Taming the Brain’s Negativity Bias with Gratitude

Taming the Brain’s Negativity Bias with Gratitude

Brain Science, In the News, Trauma

Schools — places chartered to support young people to reach their full human potential — can instead be places where adults get stuck in negativity bias — perfectionism, hurt, fear, cynicism. It’s our body’s default response to stay safe. Our brains are wired to notice danger, threats, and problems. Because of this, we sometimes simply do not see the strengths, beauty, and potential in one another.

Let’s start by talking about strengths

One educator we began working with several years ago was struggling to see the good in her students. In the beginning, she believed Sound Discipline approaches were nonsense. …

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What Happened to You?

What Happened to You?

Brain Science, In the News, Point of View, Trauma

When I was a kid in the late 1960s and early 70s, I attended St. Rita’s school in a little town called Sierra Madre. The culture was corporal punishment and shame. It wasn’t until 5th grade that I had a teacher who did not use physical violence or terror. None of this seemed unusual. My experience was common. We found ways to navigate and survive. Kids’ stories of themselves and one another were shaped by shame and fear – those stories shaped the course of our lives. My story was that adults could not be trusted. I did not respect …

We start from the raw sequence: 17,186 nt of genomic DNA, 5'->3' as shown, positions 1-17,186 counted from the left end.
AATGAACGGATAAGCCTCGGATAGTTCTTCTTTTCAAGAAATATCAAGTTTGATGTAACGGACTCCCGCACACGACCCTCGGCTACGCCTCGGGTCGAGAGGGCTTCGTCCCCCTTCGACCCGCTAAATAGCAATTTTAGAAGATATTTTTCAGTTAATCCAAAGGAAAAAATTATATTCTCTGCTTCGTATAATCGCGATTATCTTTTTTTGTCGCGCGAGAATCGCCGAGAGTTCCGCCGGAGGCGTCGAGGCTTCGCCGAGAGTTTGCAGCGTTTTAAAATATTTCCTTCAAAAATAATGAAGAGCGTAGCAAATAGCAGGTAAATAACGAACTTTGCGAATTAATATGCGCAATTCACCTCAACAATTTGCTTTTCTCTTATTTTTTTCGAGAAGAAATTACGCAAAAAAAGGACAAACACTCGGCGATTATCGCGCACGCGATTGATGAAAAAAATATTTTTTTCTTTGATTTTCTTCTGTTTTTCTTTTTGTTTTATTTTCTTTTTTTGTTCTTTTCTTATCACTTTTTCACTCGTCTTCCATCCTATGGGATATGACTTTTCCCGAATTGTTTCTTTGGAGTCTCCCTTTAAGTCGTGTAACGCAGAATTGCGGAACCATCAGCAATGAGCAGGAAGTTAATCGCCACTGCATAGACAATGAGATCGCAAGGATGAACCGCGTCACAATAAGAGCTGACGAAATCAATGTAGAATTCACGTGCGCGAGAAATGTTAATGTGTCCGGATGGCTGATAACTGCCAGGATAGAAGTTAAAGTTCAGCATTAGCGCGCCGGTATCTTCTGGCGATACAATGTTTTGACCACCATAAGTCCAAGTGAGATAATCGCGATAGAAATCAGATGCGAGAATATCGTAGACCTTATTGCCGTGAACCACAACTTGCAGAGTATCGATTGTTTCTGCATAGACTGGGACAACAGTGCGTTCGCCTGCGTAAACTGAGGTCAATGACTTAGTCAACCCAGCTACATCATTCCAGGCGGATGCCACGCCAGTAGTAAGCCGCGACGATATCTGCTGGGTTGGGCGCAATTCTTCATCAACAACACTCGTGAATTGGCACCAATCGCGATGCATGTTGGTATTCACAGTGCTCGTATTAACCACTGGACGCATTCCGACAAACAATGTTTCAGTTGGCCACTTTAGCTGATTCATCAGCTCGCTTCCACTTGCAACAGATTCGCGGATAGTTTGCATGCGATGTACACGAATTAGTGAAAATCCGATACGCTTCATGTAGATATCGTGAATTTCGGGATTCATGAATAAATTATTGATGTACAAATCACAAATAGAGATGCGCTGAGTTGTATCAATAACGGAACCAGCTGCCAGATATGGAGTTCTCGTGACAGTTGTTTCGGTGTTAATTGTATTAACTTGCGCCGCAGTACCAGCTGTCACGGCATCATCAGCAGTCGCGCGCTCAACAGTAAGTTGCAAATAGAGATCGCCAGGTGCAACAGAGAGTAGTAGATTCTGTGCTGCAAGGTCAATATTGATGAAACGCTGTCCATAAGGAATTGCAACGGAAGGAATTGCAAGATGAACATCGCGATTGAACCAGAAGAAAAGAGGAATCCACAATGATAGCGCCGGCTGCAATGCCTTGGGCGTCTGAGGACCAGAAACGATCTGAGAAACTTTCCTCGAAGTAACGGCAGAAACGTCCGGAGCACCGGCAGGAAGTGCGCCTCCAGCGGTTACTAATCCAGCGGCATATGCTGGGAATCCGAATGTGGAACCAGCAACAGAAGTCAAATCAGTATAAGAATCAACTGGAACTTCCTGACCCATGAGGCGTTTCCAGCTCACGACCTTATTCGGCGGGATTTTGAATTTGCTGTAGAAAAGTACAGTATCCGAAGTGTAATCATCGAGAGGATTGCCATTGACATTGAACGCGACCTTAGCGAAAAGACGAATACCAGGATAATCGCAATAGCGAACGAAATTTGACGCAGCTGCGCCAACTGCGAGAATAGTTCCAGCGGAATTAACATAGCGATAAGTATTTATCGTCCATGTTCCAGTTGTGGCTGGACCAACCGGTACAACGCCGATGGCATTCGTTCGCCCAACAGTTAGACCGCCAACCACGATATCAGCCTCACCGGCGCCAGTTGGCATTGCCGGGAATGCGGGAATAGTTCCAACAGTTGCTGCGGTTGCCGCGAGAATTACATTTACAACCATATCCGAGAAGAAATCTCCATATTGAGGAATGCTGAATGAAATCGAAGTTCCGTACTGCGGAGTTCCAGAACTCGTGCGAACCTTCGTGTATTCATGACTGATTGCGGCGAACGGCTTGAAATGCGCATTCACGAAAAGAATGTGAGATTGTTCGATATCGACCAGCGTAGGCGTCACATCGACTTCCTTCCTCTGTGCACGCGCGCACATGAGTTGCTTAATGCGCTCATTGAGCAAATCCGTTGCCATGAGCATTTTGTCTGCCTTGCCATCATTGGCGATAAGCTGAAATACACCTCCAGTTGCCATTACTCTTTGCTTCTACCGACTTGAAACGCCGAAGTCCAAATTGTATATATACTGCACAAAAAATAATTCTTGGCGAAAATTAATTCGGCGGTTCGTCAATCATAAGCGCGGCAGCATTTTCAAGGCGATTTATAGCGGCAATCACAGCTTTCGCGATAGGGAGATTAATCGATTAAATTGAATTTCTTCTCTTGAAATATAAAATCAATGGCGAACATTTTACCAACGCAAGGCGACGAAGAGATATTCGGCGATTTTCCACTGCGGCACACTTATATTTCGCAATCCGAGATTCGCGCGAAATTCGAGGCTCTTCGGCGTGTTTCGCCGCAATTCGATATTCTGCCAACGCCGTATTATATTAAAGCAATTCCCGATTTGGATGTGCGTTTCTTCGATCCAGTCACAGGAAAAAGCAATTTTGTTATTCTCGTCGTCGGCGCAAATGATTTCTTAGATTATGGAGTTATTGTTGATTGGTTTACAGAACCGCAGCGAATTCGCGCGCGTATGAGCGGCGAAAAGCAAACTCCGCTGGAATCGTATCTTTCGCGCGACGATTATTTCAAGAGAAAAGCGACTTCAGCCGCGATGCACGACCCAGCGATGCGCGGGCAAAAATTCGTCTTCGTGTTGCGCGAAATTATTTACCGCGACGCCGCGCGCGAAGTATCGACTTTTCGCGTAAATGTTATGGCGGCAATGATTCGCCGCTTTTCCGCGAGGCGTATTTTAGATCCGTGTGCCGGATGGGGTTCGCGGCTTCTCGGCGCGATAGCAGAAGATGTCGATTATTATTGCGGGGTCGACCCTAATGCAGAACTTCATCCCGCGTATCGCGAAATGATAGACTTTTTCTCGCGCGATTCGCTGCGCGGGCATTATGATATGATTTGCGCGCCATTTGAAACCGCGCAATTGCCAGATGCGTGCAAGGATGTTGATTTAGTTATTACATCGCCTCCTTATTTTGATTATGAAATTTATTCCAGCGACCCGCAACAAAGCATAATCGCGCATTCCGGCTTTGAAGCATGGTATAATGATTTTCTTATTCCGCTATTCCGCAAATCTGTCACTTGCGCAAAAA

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How Teachers can move from “What is Wrong with You?!” to “What Happened to You?”

We now know that childhood trauma, including ongoing toxic stress, has a profound impact on brain development and behavior. In fact, behaviors teachers see in the classroom that seem to make no sense may actually be a student’s adaptive responses that show a brain’s capacity for prioritizing survival.

When we blame the student or take behavior personally, our responses may be hurtful rather than helpful. Over the past 18 months, as the effects of the pandemic have further increased stress and struggle for all families, especially those from marginalized and Brown and Black populations, teachers may see a good deal …

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How Parents & Caregivers can move on from “What’s Wrong with Me?”

How Parents & Caregivers can move on from “What’s Wrong with Me?”

Our early experiences shape us in profound ways. If those experiences were persistently stressful or traumatic in your early life, you may suffer from the results of adversity, just like millions of other parents and caregivers.

Dr. Bruce Perry and Oprah Winfrey teamed up on a new book titled What Happened To You? that illuminates how early adversity affects human beings. Many of us are caught up in blame and shame, and the authors point out that rather than asking, “What is wrong with me?” or “What is wrong with you?” we should shift the question to ask instead, “What …

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